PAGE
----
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Joe Damato


Published on

HighLoad++ 2014

Published in: Technology
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Joe Damato

  1. 1. scaling compiled applications Joe Damato @joedamato
  2. 2. about me • Joe Damato • San Francisco, CA • i like: • systems programming • debugging • performance analysis
  3. 3. @joedamato
  4. 4.
  5. 5. sassanosystems.c om
  6. 6.
  7. 7. Repeatable builds • the most important thing for compiled software • set up a build server • with jenkins (or another type of software) • backup your built objects • copying them to s3 is not a horrible idea • regardless of source control system or branching strategy, ensure you can always rebuild any version of your software
  8. 8. Jenkins problems (maybe • git plugin didn’t work on windows fixed?) • branch building is painful, jenkins API can help • getting windows build agent working is painful
  9. 9. почему? why?
  10. 10. tools for... • RPMs • DEBs • Everything else • windows installers (MSIs) • other linux/unix like OS’s • etc
  11. 11. chroot ??
  12. 12. chroot: • • • an operation that changes the apparent root directory for the current running process [...]. A program that is run in such a modified environment cannot name (and therefore normally not access) files outside the designated directory tree. (from wikipedia)
  13. 13. RPM mock
  14. 14. DEB pbuilder
  15. 15. Everything else • KVM • Amazon EC2 • other virtualization
  16. 16. KVM EC2
  17. 17. KVM • Create a base image on disk • Clone base image • Boot the cloned image • Do the build and copy built object out. • Delete cloned image when done • Base image is still pristine and can be reused.
  18. 18. Create builds in cleanroom • Avoid contaminating builds with artifacts from previous builds. • chroots help • use mock or pbuilder for RPMs and DEBs • KVM, EC2, or equivalent for everything else • Always create pristine base images and do builds in a copy. • Use SSDs
  19. 19. Tool problems • git-buildpackage can’t set changelog distribution field • signing key setup is really painful (especially for RPMs) • deb naming scheme for packages is quite painful • all tools are undocumented and very hard to actually use • recent versions of KVM provided by ubuntu fail to boot VMs sometimes
  20. 20. two types of linking.... • • dynamic linking static linking
  21. 21. static linking • calls to functions in library are resolved at compile time. • code from the library is copied into the resulting binary.
  22. 22. dynamic linking • calls to functions are resolved at runtime. • code for a library lives in it’s own object: • • libblah.dll
  23. 23.
  24. 24. почему? why?
  25. 25. static linking • figure out which libraries your app needs • pick a supported major release, if possible • build and package this library • link it statically against your binary during build • you now have fewer stones to turn over when debugging
  26. 26. static linking • you will need to track your upstream deps • you will probably want to package your upstream deps • you can then point your chroots and build envs at private deb, rpm, etc repos in your internal infrastructure • merging upstream changes in becomes its own project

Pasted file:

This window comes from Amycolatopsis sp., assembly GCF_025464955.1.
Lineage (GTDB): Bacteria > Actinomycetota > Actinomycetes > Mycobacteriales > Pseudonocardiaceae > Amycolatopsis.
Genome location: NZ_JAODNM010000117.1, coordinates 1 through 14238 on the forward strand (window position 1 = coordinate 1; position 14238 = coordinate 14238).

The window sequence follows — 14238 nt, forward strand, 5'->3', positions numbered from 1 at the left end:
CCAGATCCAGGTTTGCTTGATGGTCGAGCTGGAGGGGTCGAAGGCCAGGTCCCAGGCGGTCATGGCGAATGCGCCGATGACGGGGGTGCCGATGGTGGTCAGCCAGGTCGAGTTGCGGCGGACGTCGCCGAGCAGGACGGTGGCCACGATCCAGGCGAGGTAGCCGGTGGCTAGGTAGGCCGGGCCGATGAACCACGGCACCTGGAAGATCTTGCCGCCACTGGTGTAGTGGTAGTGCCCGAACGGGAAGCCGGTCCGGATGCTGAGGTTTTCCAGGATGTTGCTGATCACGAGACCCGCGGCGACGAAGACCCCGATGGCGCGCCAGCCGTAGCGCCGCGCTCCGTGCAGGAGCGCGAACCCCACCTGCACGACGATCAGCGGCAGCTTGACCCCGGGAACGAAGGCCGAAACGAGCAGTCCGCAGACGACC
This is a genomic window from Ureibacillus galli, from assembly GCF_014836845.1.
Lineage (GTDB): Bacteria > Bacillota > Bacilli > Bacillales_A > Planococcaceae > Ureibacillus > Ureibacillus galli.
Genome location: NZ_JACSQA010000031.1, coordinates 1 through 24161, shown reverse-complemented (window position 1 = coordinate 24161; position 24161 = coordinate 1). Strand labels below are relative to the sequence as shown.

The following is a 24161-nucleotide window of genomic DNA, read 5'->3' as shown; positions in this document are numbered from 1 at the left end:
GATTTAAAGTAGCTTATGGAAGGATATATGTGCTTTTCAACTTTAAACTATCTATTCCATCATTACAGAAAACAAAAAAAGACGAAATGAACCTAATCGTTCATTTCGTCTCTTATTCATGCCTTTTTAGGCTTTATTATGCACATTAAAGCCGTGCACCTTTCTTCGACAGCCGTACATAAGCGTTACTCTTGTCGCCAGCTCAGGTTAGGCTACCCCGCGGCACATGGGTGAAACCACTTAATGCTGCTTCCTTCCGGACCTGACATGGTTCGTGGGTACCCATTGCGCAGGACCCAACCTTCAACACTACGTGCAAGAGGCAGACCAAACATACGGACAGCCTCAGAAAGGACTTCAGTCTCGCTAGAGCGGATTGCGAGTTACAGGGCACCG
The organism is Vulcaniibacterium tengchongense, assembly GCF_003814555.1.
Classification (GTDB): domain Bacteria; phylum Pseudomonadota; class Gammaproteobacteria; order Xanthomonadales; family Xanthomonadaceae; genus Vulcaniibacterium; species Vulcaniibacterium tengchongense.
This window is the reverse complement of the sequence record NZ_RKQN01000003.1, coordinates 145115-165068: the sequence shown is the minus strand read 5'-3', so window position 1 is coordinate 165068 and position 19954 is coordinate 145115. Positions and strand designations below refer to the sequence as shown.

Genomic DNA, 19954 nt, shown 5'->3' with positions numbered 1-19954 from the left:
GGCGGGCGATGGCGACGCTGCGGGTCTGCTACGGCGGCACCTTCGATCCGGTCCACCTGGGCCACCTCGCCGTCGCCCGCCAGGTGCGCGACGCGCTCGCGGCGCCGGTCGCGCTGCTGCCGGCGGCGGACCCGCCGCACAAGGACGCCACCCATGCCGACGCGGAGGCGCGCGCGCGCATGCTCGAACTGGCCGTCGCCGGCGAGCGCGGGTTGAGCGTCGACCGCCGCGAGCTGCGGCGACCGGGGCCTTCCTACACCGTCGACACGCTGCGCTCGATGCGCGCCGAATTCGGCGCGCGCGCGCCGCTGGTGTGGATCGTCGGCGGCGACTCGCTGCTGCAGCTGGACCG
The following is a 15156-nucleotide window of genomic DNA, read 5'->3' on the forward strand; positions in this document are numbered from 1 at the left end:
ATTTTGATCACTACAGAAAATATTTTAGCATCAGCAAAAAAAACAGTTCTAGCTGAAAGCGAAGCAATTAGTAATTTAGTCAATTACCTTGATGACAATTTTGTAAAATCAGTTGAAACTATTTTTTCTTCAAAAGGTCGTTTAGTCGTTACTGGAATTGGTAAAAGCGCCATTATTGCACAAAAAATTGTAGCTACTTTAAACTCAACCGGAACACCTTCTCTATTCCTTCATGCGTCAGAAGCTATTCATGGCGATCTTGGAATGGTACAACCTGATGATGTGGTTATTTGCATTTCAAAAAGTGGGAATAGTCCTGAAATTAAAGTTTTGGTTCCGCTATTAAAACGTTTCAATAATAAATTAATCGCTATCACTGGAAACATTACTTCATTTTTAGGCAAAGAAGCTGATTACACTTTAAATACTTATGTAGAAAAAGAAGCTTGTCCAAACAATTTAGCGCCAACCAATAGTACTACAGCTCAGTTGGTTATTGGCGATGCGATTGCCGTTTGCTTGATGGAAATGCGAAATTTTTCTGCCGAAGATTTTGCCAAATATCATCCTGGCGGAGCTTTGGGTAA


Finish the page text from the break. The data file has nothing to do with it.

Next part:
27. 27. почему? why?
  28. 28. Use files • src/ •redhat5/ •some_internal_thing.c •ubuntu1204/ •some_internal_thing.c •debian6/ •some_internal_thing.c
  29. 29. Use the build system Determine which file to build at compile time.
  30. 30. Use modules • break up ifdef soup into separate files • use the build system to compile the right file at build time • this seems obvious but many C libraries and programs are full of crazy ifdef soup.
  31. 31. Use modules • very easy to fall down a rabbit hole breaking things apart • can make the build process more complicated and harder to debug
  32. 32. почему? why?
  33. 33. Capture debug symbols • DEB and RPM can both output debug packages that contain debug symbols. • output these packages. • store these and make backups. • (or just don’t strip your binary)
  34. 34. Use googlecoredumper to catch • you can use google-coredumper segfaults, bus errors, and other bad things. • you can output a coredump when this happens. • you can use this coredump and your debug symbols to figure out what is going on.
  35. 35. Plan for failure • Have a backup plan • Capture debug symbols during your automated build process. • Store them somewhere safe (and make backups). • Capture coredumps (if possible). • Use coredumps and debug symbols to figure out what happened.
  36. 36. Plan for failure • can significantly increase complexity • google coredumper can’t help if your kernel is buggy • some linux distributions don’t allow ptrace • google coredumper only supports linux
  37. 37.
  38. 38. Check things like... • Is the binary actually statically linked? • Does it get copied to the right path? • Are the right config files autogenerated? • Does the version string the program outputs match the package version? • ....
  39. 39. You also need... correctness testing.
  40. 40. RSpec is useful for this.
  41. 41. Automated Testing test every • It will be impossible to build and change on every supported platform. • Use your build server to do this for you. • Test things like: • installing/uninstalling the object • object is actually statically linked • correctness testing (RSpec can be useful)
  42. 42. Automated testing too much • Fine line between not enough and • Windows can be painful, but cygwin can help with scripting • Easy to forget about testing the actual package install/removal • Can be difficult to get working with branch builds
  43. 43. To summarize...
  44. 44. sassanosystems.c om @joedamato
  45. 45. спасиб о